(Now, while they had to go and use the Monopoly tie-in as usual, one thing we have to keep in mind is that as designer board game fans, it's hugely old and cliche at this point, but to a newbie, that's an important frame of reference to draw them in. Just saying. :)
This was a really good and lengthy read which captured some of the flavor of the Essen fair. This was one of my favorite parts:
By the third day of the fair, games lovers are sprawled across the floors and into the aisles, playing card games, war games, party games, puzzle games, family games; two-player games, four-player games, six-player games; games set in the Wild West, games set in the Far East, games set in the Caribbean; games set in the Industrial Revolution, games set in the Bronze Age, games set in the Middle Ages (games fans are especially fond of the Middle Ages); games about hospitals and police stations and factories; abstract games, about nothing but the game itself. There's a game that involves one player trying to build a Jenga-like structure from wooden blocks, while their opponent bashes them over the head with an inflatable club. It's called Argh!Tect.
They mentioned how all the local hotels, like the Jung, open up banquet and meeting-type areas during the convention, so that players can come back from a long day of gaming and buying new games and continue to play all night long. I experienced this, and it was one more thing that caused me to think, "This couldn't happen in America in a million years." I was hanging out unsupervised in the hotel's kitchen with Martin Wallace and his wife, Eric Martin, Anthony Gallela, and some other great people just chatting, fine German beers in hand. In the room next door, designers and gamers were playing their new games on into the night. So cool. If there were any strangers in the group, I'm sure they didn't feel like strangers for long.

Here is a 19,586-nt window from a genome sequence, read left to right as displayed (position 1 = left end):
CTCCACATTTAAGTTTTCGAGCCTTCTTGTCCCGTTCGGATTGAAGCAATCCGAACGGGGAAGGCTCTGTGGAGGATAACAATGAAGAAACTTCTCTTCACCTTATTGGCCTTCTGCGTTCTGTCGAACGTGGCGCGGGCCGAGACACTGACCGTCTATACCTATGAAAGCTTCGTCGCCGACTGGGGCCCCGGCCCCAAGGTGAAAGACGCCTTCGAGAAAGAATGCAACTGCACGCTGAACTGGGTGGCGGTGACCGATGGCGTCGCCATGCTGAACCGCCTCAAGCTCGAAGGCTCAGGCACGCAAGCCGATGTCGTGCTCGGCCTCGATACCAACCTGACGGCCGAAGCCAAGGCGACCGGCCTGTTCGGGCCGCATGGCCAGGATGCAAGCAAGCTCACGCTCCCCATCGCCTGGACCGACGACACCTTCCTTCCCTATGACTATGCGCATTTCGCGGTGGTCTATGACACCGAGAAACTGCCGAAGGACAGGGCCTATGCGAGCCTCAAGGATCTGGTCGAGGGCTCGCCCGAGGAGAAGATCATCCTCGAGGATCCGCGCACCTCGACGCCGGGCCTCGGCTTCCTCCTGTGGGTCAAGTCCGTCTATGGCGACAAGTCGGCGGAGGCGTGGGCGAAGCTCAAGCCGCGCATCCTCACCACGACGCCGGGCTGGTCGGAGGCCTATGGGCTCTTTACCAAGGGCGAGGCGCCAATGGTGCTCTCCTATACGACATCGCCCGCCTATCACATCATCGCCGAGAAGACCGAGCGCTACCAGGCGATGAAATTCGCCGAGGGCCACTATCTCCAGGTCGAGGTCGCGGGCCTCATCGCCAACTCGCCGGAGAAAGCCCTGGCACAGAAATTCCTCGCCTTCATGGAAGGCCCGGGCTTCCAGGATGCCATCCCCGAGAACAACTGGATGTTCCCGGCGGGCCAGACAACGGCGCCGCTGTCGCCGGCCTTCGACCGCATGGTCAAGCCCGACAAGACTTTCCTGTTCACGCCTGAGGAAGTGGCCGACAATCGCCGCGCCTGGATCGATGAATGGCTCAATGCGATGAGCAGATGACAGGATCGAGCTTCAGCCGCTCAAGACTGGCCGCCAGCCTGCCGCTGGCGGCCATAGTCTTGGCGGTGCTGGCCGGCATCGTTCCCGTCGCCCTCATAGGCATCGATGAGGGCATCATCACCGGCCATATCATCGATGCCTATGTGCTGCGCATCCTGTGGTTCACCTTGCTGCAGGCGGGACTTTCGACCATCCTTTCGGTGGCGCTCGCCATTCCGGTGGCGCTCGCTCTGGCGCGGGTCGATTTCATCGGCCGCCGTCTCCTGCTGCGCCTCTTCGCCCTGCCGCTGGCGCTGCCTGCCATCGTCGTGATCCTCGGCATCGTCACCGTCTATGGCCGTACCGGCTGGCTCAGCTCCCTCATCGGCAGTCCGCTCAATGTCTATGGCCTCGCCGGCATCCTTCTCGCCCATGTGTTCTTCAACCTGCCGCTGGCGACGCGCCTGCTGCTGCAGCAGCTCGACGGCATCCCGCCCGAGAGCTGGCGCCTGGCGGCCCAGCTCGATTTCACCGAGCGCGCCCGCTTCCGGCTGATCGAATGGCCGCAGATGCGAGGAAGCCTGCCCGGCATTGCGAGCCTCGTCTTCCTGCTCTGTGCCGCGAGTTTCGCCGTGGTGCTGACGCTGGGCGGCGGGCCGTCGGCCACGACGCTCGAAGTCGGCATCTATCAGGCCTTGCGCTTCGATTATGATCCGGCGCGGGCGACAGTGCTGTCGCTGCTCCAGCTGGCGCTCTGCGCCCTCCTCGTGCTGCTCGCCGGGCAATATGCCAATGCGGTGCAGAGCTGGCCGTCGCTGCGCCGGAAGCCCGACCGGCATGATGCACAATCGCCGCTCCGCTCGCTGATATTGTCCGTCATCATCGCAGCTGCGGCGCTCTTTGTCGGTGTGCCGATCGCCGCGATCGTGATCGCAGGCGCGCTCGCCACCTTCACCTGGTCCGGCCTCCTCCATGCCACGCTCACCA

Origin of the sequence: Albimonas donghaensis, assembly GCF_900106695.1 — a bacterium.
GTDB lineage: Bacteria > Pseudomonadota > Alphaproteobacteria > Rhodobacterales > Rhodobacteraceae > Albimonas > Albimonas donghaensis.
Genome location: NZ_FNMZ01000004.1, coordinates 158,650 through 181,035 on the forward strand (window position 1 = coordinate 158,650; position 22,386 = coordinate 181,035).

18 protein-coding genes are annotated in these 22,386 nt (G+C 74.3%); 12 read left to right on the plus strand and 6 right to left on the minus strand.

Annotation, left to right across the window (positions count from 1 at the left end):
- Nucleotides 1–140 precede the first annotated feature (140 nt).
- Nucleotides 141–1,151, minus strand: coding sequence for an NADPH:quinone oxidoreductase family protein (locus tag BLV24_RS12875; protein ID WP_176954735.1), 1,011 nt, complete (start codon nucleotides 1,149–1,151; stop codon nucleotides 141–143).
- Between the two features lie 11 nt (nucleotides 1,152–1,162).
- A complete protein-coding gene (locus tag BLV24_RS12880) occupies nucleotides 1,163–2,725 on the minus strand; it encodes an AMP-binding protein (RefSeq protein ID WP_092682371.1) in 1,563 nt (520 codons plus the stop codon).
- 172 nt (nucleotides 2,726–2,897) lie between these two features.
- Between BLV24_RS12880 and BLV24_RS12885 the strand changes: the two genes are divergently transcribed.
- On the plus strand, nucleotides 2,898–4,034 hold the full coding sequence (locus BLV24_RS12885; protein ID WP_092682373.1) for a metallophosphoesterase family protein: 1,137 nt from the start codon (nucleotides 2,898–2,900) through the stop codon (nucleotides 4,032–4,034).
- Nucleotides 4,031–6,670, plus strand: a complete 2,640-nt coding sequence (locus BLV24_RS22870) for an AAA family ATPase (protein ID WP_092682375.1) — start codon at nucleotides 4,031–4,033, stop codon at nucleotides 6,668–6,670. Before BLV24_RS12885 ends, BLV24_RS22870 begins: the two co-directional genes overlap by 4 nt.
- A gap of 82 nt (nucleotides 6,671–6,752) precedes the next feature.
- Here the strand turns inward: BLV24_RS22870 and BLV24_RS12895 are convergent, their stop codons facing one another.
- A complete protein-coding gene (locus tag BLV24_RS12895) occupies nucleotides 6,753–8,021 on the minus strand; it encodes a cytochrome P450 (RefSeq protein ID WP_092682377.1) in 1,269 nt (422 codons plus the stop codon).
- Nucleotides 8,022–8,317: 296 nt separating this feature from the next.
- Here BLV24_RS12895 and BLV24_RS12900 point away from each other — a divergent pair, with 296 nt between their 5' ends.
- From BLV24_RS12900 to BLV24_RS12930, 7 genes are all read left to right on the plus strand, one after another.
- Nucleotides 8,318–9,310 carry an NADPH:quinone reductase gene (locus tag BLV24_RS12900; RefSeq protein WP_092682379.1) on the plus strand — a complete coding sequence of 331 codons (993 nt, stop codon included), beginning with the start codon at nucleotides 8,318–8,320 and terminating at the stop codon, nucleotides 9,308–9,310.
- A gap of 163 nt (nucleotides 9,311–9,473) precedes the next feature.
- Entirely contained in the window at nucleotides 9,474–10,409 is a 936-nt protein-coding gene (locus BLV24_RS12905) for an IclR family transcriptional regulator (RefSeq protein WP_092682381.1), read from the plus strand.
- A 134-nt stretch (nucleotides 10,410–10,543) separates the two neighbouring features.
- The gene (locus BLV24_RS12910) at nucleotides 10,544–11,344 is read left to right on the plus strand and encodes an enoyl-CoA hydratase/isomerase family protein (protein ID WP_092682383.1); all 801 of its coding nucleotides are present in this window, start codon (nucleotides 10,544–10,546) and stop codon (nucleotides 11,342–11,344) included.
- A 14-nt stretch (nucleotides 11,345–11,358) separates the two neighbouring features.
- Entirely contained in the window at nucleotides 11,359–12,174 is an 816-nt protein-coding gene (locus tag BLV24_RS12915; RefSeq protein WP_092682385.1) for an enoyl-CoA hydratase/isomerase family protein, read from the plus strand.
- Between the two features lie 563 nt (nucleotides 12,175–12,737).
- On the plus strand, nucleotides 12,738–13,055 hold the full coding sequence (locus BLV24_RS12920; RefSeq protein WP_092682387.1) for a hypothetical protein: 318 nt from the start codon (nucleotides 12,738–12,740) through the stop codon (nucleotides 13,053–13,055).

The article also does a dynamite job of summing up the designer board gaming hobby itself, both the designer's side, and the collector/player's side. BOTH sides are wonderful worlds, and there's a lot of cross-over, not surprisingly, as game enthusiasts hatch ideas for games they haven't seen yet, and go on to be designers themselves. This industry is one of the few where, at least currently, such a dream can be realized.